Data Matters: Best Practices for Producing a Consistent CropWith the popularity of indoor cultivation, grow environments are becoming easier than ever to regulate. Learn what data needs to be collected to ensure production of the same high-quality crop over multiple harvests.
The competitive cannabis marketplace has necessitated the development of precise cultivation methods. Central to the success of these methods is data collection, which offers multiple benefits to the cultivator.
Foremost, accurate data collection - and real-time monitoring - allows for any operational errors to be corrected before irreversible damage is done to the plants. Secondly, helpful trends often emerge from historical data, inspiring experiments or ‘tweaks’ which can further improve the desired characteristics of the strain. Third, data collection allows for the creation of recipes: specific growing conditions and practices ensure consistency from one harvest to the next.
These three benefits can be achieved by collecting the right data, presented in the categories below.
One additional point of attention worth noting is the tolerance of any environmental measurement device. Cannabis demonstrates high sensitivity to its environment, some strains more than others. Recommended tolerances are included for each category.
Day and night temperatures (+/- 3C)
Temperature measurements should be taken at intervals no greater than one hour. Temperature measurements should be read from multiple points within the grow space, with the exact number of sensor points determined by the size of the room. In general, measure temperature at the center of the room, within the canopy at several locations, and closer to the perimeter of the crop.
These measurements can be used to detect any discrepancies between the intended temperature schedule of the grow room, and the actual grow room temperature.
There is also a variety of handheld IR (infrared) monitors available, which can be useful in diagnosing plant stress as well as any hotspots within the cultivation space that may be caused by suboptimal installation or operation of HVAC equipment.
The following image shows a cannabis plant under an IR camera, courtesy of Black Dog LED:
Relative humidity (+/- 3% RH)
Relative humidity can spike much more rapidly than temperature, and cannabis is much less resilient to changes in humidity. Measurements taken every 15 minutes are recommended. Humidity sensors should be placed at similar locations to temperature sensors.
Light levels (+/- 5% uncertainty)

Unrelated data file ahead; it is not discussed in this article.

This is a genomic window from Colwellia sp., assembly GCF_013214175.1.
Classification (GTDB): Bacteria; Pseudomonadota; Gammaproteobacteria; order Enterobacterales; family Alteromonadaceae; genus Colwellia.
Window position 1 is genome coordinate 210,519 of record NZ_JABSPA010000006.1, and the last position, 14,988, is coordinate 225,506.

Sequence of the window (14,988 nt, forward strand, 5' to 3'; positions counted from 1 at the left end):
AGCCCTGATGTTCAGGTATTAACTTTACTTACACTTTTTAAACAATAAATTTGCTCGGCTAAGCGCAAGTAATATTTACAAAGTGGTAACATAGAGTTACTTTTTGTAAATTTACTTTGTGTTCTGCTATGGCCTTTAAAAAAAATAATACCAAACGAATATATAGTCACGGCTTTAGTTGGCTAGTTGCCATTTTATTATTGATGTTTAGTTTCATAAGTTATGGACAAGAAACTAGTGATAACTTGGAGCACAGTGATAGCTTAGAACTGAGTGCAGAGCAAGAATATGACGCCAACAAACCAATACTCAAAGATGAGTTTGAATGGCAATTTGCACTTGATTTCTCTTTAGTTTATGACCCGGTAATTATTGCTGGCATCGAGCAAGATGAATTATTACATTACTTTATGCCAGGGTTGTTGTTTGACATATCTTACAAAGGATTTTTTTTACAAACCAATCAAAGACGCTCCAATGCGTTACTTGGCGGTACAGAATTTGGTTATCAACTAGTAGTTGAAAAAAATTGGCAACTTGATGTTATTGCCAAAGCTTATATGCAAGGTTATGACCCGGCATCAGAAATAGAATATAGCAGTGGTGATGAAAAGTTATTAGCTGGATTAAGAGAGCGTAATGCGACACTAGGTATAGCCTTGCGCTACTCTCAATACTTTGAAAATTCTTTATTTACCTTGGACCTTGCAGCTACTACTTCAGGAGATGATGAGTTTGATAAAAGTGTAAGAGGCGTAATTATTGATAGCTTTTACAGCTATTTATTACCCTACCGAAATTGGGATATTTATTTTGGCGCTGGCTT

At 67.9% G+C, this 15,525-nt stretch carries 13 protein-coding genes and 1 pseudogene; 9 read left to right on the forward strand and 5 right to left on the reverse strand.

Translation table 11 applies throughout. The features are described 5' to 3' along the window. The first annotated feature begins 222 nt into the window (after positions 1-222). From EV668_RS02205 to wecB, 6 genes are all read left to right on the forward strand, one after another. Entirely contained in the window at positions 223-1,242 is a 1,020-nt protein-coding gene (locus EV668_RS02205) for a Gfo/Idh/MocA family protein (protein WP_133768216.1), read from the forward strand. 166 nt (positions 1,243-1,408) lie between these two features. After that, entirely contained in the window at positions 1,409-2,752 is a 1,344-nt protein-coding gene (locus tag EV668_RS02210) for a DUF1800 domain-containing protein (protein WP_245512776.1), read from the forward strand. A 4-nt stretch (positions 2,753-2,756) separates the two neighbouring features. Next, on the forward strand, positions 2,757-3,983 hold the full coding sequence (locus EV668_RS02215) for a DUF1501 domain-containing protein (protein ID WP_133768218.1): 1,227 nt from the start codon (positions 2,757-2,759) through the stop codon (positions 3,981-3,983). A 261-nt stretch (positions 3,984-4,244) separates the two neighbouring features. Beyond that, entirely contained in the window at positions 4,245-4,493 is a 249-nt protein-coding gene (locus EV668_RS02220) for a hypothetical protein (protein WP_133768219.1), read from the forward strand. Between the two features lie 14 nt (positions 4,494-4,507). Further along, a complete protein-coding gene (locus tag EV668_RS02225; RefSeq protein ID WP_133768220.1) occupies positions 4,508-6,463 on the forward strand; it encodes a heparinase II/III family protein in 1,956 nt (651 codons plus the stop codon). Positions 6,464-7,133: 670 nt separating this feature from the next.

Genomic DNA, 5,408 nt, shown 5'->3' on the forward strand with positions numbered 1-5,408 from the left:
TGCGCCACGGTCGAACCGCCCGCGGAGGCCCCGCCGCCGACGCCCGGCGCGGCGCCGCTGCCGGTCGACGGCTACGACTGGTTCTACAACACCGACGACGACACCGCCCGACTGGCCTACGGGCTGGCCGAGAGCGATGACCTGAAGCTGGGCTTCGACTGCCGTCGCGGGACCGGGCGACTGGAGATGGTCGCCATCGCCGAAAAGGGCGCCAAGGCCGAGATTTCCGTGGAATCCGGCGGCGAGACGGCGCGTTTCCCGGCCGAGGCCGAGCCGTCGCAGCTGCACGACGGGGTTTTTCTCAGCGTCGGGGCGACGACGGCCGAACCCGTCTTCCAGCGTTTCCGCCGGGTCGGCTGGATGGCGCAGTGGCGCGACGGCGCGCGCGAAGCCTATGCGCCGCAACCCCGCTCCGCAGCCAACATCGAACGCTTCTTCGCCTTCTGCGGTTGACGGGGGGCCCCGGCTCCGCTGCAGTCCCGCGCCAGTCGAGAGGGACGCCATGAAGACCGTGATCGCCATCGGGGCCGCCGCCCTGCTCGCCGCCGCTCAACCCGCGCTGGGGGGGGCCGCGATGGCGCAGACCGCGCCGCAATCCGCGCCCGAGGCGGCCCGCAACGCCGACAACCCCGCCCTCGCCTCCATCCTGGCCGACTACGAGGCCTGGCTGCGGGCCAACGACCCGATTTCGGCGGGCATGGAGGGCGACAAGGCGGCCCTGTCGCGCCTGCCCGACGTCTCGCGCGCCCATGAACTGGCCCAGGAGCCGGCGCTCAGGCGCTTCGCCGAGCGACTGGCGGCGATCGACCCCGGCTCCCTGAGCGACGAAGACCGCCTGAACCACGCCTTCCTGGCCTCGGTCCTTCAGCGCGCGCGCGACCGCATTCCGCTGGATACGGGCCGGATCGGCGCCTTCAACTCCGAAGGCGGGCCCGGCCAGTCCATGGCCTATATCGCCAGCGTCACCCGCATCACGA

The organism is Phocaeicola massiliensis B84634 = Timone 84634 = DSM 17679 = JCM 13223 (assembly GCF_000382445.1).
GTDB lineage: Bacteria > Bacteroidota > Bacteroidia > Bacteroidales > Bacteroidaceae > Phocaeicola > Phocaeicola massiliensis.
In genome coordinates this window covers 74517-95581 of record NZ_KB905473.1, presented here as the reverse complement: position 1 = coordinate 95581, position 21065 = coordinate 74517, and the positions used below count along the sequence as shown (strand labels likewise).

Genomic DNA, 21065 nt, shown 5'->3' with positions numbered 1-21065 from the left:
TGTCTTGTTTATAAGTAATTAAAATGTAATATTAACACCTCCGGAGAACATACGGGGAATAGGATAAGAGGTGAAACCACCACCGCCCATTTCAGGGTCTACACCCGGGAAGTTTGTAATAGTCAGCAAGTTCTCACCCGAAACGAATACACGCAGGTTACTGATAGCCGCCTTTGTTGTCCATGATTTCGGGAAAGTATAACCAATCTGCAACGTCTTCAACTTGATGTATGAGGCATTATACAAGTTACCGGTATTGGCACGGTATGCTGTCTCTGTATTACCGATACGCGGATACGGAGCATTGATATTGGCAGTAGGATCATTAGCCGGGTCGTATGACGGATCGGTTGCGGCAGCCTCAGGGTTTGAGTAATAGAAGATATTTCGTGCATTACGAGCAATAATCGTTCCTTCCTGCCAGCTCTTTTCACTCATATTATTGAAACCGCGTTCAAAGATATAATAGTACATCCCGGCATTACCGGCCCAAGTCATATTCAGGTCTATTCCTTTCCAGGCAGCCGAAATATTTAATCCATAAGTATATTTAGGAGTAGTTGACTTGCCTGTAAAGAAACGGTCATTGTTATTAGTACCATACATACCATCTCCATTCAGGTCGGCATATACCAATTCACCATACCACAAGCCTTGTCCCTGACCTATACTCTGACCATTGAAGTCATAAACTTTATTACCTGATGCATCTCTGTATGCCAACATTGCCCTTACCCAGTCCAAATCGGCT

A portable spectrometer should be on-hand to measure PPF output of all grow lights, and to ensure a consistent spectrum - as the spectral output of any luminaire will degrade over time. This spectrometer should have a nanometer range encompassing that of the grow lights used. Test each luminaire at the canopy, a minimum of once a month and before any new crop is started. Expired grow lights should be replaced with an equivalent model to ensure consistency.
Supplemental CO2 levels (+/- 5% CO2)
CO2 should be measured at the plant canopy and compared with the expected levels based upon what was supplied to your system. Mass transfer is a complex process, influenced by air movement within the room; this may affect how much CO2 is actually delivered to the plants. Take note of the time of day supplemental CO2 is provided.
For traditional, soil cultivation, the total daily volume of water delivered to plants should be measured along with the rate of delivery. Plants respond differently to ‘tiny drinks’ of water vs. long soaks; this data can help uncover ways to improve your watering schedule.
Measure the type and quantity of nutrients delivered, as well as the time of day.
This data above must be collected over several harvests, using a consistent collection methodology, to develop a complete cultivation ‘recipe’ to which subsequent crops can adhere.
Effectively analyzing the data is an entirely different matter. As each parameter does not exist in isolation, the interactions between each variable and the subsequent influences on crop quality can be complicated.
A horticultural specialist would be useful to have available to look at the data and make recommendations. Alternatively or in conjunction, many control systems do offer their own automated data analysis package to take the guesswork out of making sense of cultivation data.
Central Control System
Optimally, these components critical to a successful indoor grow would be regulated with the same central control system. A central control system should have the option of remote monitoring, providing the ability to see the environmental conditions of the grow at any time, from any location, on multiple devices.
Additionally, this system should be redundant, able to operate continuously in the event of a power outage. Appropriate data storage should be included - on-site with an optional cloud backup - based upon the size and demands of the grow.
Having a centrally-integrated data collection and control system can be more time- and cost-intensive at the outset, but saves much of both during the lifetime of the grow.